Most importantly, one of the industry’s most nagging problems is on the verge of being solved: the risk of relying on third-party custodians to carry out asset exchanges. In 2018, the first decentralized exchanges (DEXs) emerged based on “atomic swap” technology, which uses smart contracts and multi-signature (multisig) technologies to enable seamless, peer-to-peer asset exchanges without any one party having control of both assets at any time. Binance, the new king of crypto exchanges, is now testing a decentralized version of itself.
Meanwhile, Boston startup Arwen announced in January that its technology will enable traders to use regular centralized exchanges to find buyers or sellers for their crypto assets while maintaining full control over their private keys. Similar technologies also underpin the Cosmos project, which launched its system for decentralized, cross-chain exchanges of digital assets in March. Along with alternatives such as Polkadot and Ripple’s Interledger, Cosmos promises deeper pools of liquidity and scalability as it achieves interoperability across different blockchain ecosystems.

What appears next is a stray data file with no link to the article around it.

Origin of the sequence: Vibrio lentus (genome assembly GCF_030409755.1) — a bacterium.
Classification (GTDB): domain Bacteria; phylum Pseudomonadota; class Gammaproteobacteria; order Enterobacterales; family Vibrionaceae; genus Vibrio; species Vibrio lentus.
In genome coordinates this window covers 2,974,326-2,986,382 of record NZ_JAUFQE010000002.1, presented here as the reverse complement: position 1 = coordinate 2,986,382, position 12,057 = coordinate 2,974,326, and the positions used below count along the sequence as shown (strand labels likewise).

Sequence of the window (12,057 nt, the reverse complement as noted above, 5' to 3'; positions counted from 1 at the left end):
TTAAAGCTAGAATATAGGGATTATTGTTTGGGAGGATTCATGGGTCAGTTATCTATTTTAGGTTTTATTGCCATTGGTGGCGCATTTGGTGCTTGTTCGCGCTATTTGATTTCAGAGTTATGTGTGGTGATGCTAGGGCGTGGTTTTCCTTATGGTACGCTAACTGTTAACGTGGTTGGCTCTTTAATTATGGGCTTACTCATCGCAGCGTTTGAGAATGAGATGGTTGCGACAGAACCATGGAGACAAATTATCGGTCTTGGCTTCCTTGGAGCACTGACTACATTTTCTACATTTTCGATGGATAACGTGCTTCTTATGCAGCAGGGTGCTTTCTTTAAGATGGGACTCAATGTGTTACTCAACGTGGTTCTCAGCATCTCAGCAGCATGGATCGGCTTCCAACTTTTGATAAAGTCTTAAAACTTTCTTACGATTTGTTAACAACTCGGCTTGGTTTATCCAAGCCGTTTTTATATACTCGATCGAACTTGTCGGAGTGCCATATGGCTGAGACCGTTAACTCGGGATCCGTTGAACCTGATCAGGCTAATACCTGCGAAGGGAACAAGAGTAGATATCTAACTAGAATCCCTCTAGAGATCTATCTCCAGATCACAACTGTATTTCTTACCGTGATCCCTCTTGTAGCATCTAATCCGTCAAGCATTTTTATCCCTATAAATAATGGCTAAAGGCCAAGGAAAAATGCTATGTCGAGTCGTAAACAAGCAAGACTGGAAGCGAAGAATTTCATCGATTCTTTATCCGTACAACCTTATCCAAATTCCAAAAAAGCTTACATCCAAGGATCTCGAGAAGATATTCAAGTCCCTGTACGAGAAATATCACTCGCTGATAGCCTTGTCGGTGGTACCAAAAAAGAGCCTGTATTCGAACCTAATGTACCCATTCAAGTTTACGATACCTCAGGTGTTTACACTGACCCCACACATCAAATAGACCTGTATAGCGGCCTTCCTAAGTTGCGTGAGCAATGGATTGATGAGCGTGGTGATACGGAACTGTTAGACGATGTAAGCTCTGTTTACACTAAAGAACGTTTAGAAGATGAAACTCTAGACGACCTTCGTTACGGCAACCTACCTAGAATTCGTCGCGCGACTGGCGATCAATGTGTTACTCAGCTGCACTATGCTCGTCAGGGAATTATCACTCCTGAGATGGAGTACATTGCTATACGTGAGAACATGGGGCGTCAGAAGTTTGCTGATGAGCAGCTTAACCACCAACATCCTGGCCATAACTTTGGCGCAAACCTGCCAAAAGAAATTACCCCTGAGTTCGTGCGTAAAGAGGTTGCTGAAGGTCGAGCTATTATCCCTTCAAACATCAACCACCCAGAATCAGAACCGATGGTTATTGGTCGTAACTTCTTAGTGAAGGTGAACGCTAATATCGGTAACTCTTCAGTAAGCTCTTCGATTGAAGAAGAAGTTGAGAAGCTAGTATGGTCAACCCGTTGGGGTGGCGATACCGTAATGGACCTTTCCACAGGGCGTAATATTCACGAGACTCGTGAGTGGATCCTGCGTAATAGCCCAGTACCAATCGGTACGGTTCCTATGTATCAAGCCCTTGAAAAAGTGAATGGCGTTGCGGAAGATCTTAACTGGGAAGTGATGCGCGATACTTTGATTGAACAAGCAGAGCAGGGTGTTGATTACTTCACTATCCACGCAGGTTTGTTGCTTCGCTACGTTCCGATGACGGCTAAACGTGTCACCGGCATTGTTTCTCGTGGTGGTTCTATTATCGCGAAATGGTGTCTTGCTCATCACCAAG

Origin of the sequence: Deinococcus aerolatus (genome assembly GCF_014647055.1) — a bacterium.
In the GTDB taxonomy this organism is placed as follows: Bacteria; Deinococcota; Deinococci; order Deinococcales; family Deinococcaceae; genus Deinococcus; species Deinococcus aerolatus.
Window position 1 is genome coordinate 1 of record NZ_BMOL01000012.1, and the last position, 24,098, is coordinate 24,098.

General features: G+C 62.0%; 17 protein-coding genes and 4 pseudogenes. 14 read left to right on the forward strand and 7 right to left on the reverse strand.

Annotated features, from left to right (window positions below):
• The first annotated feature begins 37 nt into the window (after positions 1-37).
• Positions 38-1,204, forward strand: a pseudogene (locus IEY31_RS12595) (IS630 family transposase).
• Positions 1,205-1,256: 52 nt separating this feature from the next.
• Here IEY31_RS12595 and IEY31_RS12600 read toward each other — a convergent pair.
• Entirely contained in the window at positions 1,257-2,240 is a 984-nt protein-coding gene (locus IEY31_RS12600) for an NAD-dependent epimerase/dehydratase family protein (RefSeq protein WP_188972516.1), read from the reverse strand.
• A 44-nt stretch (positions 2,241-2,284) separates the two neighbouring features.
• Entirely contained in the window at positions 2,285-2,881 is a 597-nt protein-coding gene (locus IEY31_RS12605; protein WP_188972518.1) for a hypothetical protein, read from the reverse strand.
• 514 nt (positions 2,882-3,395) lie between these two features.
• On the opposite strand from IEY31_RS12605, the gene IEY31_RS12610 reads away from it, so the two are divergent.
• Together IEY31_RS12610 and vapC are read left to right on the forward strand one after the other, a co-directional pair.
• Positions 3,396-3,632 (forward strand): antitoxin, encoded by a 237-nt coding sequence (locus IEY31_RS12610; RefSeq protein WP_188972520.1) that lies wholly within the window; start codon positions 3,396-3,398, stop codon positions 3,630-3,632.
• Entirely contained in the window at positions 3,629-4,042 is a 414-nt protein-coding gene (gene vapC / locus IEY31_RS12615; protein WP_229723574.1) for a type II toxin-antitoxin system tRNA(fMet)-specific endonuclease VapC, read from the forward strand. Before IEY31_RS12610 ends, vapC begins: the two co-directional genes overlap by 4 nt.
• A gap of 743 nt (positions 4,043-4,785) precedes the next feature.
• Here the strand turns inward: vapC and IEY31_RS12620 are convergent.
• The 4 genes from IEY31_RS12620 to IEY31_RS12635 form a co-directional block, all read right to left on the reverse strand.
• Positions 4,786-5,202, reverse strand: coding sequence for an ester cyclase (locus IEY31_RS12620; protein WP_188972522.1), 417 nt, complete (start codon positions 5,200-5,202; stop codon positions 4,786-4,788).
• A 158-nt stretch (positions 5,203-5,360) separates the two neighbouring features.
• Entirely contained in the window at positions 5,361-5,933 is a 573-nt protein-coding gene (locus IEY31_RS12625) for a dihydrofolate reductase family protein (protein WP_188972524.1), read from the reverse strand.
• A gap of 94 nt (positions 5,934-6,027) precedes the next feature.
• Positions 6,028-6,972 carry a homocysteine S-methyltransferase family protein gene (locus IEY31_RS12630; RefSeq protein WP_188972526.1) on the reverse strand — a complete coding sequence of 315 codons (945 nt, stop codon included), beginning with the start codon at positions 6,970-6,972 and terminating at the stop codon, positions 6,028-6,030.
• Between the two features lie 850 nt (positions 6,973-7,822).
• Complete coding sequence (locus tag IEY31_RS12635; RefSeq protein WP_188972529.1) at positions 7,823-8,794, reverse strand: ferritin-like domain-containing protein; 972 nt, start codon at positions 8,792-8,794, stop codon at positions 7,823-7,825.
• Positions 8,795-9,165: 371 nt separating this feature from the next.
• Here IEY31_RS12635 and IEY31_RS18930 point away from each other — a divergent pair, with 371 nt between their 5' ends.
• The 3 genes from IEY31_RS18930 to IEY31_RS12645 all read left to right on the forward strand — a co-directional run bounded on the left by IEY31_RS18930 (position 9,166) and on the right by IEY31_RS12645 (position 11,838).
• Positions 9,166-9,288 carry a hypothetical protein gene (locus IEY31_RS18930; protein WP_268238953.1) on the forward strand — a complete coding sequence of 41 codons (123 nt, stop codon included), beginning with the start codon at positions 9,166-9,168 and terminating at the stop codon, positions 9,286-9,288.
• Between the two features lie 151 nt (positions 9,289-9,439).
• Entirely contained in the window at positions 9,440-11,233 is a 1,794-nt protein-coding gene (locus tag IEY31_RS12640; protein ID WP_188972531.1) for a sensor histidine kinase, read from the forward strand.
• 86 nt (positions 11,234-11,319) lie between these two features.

And with tokenization innovators seemingly unfazed by the ICO flame out, the past year also saw a flurry of new methods for creating new representations of value to move across these decentralized systems.
Tokens not dead
Consider the surging interest in non-fungible tokens. Unlike, say, a bitcoin or a dollar, which is fungible, or perfectly substitutable for any other bitcoin or dollar, each NFT is unique.
It means that, for the first time, we have a collectible, provably scarce “thing” of digital value. Made popular by the 2017 launch of CryptoKitties – a series of breeding, collectible colorful cats built on the Ethereum ERC-721 standard – NFTs hit their stride last year as businesses such as gaming companies saw opportunities for trading virtual goods online.